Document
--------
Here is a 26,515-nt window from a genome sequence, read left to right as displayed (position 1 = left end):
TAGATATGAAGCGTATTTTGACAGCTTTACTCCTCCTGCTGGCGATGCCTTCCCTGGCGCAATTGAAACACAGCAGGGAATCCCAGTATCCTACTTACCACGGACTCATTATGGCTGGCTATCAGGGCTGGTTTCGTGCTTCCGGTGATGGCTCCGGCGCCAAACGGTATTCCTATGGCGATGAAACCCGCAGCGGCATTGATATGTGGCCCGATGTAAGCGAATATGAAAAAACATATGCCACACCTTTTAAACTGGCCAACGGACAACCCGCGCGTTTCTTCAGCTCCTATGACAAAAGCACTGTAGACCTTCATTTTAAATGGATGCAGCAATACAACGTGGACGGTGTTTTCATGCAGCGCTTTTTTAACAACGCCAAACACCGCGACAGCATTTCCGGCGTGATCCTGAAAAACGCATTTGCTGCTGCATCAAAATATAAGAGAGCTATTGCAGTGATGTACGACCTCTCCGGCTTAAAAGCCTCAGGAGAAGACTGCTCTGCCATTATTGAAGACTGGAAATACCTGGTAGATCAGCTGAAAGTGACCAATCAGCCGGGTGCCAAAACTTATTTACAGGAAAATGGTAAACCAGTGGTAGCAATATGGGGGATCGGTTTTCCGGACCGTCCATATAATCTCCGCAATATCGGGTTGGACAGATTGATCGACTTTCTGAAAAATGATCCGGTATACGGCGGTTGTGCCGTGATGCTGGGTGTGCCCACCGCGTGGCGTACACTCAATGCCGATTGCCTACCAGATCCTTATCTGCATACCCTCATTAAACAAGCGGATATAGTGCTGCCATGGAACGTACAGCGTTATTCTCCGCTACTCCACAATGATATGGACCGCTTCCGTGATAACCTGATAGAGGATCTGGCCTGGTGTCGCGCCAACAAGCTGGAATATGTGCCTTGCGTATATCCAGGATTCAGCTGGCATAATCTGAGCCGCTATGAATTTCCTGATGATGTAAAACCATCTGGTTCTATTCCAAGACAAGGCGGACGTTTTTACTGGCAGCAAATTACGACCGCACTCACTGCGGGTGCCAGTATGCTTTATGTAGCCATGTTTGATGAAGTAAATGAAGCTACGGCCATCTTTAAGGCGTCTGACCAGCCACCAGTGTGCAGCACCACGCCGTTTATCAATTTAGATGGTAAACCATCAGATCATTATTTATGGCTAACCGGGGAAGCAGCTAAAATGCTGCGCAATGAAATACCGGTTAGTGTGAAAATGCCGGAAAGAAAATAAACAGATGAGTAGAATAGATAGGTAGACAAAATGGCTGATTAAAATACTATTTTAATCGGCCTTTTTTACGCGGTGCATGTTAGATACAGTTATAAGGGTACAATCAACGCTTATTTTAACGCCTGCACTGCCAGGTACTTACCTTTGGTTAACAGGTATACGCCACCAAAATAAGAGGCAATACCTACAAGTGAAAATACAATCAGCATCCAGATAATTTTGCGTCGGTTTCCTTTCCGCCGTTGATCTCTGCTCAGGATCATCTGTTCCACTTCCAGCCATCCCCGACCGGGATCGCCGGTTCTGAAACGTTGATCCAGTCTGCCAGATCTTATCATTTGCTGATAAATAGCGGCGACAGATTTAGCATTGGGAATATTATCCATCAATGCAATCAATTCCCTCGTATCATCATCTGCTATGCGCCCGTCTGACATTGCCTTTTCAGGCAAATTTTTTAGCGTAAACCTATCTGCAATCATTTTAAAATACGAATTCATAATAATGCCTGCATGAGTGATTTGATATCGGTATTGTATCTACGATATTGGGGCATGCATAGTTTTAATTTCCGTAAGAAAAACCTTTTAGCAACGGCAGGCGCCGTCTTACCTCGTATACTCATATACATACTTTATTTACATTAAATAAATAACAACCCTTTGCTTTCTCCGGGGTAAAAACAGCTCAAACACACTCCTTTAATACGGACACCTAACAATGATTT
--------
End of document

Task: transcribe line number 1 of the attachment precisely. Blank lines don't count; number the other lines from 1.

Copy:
Here is a 26,515-nt window from a genome sequence, read left to right as displayed (position 1 = left end):